Dispute over reimbursement for work related to Tonawnada Coke study

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The University at Buffalo is sharing more details on expense reports submitted by a local evironmental group in connection with Tonawanda Coke community service payments.

In 2014, a federal judge ordered now-closed Tonawanda Coke to spend about $12 million funding two studies to be conducted by U.B. One of the studies focuses on the soil around the plant.

U.B. contracted with Citizen Science Community Resources to help them do some of the work. Now, CSCR say the university is not reimbursing them for $25,000 in expenses.

On Wednesday, U.B. said that’s because some of the expenses are outside the scope of the project.

“(The Research Foundation) has notified CSCR that these expenses cannot be paid as they are outside the terms of the contract.”

Joe Gardella, the soil study’s leader, later expanded on that.

“Examples of non-project expenses include the preparation of soil sample kits for a study CSCR independently decided to undertake that fell outside the scope of the court-ordered study, as well as a proposed advocacy video that is not appropriate for an objective scientific study,” Gardella said.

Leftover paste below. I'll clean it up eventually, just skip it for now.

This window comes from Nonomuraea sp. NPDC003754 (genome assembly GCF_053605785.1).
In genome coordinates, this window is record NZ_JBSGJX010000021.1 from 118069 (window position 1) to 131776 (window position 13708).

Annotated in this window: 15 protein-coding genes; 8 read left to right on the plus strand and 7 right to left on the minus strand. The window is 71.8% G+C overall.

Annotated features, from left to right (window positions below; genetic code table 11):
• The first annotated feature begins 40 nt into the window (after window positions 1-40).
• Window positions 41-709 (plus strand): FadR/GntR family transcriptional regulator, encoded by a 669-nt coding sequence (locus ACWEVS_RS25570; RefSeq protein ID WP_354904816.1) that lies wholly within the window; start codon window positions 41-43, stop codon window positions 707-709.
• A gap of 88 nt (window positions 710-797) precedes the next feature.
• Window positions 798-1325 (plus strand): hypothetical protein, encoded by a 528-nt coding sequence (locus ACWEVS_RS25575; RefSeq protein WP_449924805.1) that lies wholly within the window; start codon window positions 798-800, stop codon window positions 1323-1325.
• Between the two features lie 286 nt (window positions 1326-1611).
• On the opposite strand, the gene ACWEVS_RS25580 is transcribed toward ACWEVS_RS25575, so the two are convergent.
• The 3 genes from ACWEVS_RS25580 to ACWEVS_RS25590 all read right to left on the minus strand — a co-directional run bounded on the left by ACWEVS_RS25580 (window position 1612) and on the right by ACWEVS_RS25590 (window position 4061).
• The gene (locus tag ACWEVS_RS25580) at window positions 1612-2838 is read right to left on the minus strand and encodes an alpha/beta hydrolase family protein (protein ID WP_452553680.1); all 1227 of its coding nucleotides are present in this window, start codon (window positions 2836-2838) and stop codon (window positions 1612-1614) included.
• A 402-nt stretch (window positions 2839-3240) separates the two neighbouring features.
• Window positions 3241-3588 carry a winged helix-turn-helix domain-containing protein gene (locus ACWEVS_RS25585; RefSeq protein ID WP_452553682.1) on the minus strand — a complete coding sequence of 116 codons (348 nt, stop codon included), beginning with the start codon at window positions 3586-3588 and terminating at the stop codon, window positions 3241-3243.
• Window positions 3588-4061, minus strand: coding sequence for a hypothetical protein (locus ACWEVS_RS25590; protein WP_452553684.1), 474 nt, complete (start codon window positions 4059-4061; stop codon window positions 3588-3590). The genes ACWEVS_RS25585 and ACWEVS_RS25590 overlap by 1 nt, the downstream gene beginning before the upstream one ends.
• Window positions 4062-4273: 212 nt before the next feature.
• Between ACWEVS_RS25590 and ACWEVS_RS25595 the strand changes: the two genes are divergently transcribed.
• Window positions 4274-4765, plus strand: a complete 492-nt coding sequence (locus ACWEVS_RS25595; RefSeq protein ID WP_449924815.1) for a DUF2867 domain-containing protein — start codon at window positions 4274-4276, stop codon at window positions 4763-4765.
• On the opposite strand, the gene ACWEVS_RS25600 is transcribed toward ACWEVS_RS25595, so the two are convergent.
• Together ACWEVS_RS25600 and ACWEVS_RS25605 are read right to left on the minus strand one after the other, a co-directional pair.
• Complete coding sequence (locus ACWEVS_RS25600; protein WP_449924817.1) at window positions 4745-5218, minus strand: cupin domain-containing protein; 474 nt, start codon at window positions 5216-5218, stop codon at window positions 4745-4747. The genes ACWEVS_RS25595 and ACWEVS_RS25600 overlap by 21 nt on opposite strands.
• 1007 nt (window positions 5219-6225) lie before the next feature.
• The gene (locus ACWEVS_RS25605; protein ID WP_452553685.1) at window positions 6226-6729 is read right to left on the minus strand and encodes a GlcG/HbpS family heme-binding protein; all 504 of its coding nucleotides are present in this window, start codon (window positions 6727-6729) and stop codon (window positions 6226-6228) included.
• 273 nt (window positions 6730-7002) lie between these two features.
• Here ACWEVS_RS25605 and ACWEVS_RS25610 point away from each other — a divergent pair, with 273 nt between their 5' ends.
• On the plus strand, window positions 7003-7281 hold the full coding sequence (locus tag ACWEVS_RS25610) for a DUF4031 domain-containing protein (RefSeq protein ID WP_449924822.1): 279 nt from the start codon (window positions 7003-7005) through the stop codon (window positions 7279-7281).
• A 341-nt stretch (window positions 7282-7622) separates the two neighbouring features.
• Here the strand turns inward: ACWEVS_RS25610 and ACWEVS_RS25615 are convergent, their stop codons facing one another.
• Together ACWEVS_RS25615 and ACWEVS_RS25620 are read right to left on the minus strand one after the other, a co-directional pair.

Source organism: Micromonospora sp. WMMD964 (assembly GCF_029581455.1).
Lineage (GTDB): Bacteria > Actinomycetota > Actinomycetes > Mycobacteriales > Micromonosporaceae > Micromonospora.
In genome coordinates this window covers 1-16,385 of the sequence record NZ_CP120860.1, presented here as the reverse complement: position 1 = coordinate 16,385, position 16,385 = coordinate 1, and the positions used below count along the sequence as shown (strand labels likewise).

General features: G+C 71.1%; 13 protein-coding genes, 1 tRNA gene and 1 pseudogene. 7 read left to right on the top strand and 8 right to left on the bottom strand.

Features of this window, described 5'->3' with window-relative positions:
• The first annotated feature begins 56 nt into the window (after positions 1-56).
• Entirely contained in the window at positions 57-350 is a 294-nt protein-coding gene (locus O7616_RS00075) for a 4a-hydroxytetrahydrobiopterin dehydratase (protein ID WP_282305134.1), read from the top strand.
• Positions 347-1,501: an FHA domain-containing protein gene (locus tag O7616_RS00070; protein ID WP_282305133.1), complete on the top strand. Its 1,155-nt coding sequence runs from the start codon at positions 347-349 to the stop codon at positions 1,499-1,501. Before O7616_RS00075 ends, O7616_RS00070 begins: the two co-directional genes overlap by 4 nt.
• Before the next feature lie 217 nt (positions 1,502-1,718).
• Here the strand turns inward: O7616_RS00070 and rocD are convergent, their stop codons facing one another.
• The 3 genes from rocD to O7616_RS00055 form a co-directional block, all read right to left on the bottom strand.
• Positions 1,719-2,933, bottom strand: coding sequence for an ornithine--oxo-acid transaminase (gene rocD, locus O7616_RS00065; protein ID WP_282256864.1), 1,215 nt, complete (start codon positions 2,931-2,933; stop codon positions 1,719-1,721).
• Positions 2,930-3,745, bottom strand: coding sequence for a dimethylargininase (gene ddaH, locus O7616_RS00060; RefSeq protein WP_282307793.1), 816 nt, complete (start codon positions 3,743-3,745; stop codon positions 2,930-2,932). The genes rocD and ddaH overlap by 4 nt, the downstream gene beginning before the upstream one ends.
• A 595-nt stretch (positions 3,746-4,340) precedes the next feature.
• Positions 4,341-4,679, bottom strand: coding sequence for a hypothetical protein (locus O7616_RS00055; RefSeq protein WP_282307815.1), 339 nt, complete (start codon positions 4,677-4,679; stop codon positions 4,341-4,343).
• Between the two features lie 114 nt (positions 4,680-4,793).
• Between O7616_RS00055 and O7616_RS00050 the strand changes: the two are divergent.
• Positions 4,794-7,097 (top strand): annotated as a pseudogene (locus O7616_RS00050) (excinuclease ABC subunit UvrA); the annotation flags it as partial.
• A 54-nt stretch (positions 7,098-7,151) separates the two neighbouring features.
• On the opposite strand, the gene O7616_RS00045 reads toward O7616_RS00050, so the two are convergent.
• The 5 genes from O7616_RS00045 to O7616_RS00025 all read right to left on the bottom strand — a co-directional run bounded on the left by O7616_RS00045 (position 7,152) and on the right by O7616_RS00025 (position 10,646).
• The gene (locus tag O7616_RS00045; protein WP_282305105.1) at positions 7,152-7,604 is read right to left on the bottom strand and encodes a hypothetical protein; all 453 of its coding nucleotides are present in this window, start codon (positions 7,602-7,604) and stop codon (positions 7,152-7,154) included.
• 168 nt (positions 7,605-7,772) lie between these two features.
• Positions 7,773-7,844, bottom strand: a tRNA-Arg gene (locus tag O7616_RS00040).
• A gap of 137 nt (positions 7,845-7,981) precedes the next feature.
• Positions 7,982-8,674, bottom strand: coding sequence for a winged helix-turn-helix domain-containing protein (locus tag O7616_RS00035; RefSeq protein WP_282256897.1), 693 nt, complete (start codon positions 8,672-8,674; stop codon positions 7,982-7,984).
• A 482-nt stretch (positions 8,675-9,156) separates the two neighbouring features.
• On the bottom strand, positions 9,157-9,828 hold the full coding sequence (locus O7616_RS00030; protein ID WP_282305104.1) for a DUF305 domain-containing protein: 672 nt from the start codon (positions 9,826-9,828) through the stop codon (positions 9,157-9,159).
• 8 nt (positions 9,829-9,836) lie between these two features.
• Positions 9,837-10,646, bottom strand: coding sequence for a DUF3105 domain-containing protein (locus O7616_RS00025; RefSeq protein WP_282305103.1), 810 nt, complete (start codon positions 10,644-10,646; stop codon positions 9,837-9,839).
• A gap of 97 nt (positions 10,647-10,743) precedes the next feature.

He added, “Many of the expenses that were not reimbursed relate to hours claimed for work on vaguely described activities, without deliverables and without sufficient documentation such as timesheets or other record-keeping by CSCR to describe the work. CSCR’s failure to carry out its community outreach duties has resulted in these duties being shifted to other members of the study team.”

CSCR board president Phil Haberstro responded to that Friday.

“I don’t dispute it in a sense that that’s their opinion,” Haberstro said. “This may come down to the judge’s intent and interpretation of it. What did he want to see happen?”

Habestro and elected officials in Grand Island and Tonawanda have expressed concern over the control of Tonawanda Coke’s community service money.

“The community lost control of this process of investment that was intended to benefit it,” said Haberstro.

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